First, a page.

Love and Squalor is a perfect band to showcase for being utterly bouncy without fitting into one single genre or general sound. At times sounding like the Descendents and The Replacements with a little emo (Jimmy Eat World, Fugazi) mixed in, Love and Squalor don’t want their audience to get bored. Tracks like “Were I With You” really recall the sound of the earliest days of the Lancaster music scene, bands like the Transformers and Tax Dodge, containing a power-chord assault and an everyone-sings breakdown-into chorus. “It’s A Secret to Everybody” is probably one of the only albums out currently that can actually catch the bands’ live energy – before picking up this album, I had watched Love and Squalor twice, and this album is at least, if not more energetic than their live performance. While there are times where Jason’s raw voice can start rubbing listeners raw, such as “Apologetic”, the band knows when to mix in multi-part harmonies to bolster what could potentially be a weak part of the song.
By far thought, the best track on this disc would have to be “Don’t You Dare Say I Won”, a song that is obviously destined for something more than just being an album track. Whether it be the minimalist drums or Husker Du-esque guitar wash on the track, the simple fact is that “DYDSIW” is a song that is perfect for the long road trip, being that one track where everyone can sing along with on the car. One simply cannot listen to each track on “It’s A Secret to Everybody” – the disc, like many other of the greater albums to be created, is a complete entity – to take out one single track is to miss the context in which the entirety of the disc is couched in.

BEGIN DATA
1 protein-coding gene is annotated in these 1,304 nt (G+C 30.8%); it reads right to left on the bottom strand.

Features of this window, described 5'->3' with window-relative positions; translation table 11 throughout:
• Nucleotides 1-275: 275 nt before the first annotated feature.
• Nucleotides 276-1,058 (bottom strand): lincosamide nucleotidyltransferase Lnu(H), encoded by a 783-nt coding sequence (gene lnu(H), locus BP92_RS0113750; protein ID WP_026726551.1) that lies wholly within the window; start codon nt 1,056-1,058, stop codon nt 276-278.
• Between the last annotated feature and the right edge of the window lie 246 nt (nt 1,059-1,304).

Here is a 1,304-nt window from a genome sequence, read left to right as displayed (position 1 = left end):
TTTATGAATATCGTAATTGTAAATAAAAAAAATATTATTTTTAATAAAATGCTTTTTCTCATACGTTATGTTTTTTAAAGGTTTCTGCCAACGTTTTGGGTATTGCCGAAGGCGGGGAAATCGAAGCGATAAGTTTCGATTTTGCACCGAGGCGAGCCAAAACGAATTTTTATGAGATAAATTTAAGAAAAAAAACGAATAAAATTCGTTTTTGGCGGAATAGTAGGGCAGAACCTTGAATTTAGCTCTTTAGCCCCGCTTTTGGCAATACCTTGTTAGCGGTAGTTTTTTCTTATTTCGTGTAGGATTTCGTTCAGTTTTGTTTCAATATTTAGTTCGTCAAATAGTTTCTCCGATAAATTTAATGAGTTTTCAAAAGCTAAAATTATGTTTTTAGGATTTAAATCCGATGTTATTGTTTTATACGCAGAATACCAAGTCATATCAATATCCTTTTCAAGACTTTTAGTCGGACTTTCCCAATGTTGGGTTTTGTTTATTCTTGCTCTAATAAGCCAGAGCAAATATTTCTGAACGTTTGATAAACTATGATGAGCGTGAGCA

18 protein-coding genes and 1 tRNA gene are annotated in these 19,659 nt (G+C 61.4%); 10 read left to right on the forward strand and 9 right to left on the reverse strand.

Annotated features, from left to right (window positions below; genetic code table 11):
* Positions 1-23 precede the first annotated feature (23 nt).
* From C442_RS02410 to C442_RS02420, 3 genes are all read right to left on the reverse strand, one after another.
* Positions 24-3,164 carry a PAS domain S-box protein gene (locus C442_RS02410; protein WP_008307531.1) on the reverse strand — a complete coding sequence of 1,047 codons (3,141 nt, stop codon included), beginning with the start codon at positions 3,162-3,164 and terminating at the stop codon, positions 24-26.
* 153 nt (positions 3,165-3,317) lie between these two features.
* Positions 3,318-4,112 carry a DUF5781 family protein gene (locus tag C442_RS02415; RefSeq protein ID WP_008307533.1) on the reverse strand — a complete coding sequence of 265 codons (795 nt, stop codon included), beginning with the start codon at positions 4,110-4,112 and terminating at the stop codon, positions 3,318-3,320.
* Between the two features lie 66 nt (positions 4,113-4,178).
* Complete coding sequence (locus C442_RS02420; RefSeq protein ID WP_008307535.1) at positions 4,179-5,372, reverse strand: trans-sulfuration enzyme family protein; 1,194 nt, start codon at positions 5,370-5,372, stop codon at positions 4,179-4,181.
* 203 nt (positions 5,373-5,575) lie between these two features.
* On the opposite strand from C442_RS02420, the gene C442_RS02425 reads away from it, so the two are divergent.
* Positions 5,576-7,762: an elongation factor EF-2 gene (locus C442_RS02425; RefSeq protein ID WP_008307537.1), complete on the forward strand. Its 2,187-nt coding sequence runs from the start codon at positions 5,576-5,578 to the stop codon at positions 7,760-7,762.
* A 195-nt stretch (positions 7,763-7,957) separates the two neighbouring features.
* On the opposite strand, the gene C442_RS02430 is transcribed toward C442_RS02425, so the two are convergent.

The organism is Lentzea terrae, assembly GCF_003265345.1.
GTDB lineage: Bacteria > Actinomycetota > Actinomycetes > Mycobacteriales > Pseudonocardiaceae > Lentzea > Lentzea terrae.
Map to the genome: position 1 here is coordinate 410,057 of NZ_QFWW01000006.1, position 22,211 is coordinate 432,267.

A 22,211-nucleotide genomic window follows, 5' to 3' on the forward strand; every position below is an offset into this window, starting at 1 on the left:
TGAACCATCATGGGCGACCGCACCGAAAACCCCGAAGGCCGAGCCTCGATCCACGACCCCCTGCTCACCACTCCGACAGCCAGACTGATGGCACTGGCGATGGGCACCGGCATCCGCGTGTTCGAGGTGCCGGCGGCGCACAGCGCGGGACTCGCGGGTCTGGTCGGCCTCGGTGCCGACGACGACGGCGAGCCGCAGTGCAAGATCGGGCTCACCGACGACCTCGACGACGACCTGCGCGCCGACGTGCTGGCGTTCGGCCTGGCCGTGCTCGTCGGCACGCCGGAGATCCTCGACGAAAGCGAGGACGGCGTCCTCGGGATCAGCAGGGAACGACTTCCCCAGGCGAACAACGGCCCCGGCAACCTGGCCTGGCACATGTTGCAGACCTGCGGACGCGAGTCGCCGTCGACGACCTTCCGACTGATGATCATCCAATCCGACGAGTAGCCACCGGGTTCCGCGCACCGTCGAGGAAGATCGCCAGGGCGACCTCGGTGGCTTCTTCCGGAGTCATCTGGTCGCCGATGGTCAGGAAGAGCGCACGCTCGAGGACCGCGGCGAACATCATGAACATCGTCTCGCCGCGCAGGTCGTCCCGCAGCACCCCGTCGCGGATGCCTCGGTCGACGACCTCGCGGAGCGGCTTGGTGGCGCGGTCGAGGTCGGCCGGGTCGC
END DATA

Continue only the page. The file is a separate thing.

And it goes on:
The entire disc has a crunchiness to the recording that adds a sense of personality to the entire album that would be entirely shucked if the production was over-produced. In another peak ofd this album, the magnum opus that is “Hymn of Fragility”, the track which the band calls “our most emo track”, the 5+ track ends with an increasing maelstrom of guitars and drums as Jason’s shrill “It won’t be so easy” disappears off into the distance. Overall, this disc is dark, dirty, earthy, and ultimately emotive. Love and Squalor really was able to create a work of art in this disc, capturing the essence of the band in this, their first album.
Top Tracks : Don’t You Dare Say I Won, Hymn of Fragility
Love and Squalor – It’s A Secret to Everybody / 14 Tracks / 2003 Self-Released / http://www.love-and-squalor.com / firstname.lastname@example.org / Reviewed 31 January 2004